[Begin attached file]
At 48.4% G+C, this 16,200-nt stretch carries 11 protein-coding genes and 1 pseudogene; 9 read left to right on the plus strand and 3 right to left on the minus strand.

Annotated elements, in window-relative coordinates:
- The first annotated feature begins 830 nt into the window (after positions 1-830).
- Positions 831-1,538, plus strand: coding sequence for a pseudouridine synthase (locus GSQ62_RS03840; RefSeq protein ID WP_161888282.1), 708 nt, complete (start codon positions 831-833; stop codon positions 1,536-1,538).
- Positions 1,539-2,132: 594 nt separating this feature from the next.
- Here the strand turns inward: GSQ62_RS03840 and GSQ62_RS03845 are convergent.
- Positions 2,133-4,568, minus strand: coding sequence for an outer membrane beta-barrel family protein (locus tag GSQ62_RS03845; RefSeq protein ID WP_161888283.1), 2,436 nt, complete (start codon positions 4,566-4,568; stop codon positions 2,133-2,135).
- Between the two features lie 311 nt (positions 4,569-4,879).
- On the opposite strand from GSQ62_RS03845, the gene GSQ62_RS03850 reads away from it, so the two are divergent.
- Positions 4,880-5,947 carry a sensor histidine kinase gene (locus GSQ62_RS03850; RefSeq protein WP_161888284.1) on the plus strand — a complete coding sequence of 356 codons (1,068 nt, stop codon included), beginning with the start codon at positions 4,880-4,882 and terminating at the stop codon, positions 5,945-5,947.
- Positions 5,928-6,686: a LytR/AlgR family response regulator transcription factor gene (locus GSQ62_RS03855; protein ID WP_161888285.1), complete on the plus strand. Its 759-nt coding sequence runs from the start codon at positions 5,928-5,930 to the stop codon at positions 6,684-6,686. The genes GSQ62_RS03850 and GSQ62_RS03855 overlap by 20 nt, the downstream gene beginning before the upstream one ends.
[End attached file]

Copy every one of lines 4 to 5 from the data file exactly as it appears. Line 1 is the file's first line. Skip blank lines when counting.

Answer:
- Positions 831-1,538, plus strand: coding sequence for a pseudouridine synthase (locus GSQ62_RS03840; RefSeq protein ID WP_161888282.1), 708 nt, complete (start codon positions 831-833; stop codon positions 1,536-1,538).
- Positions 1,539-2,132: 594 nt separating this feature from the next.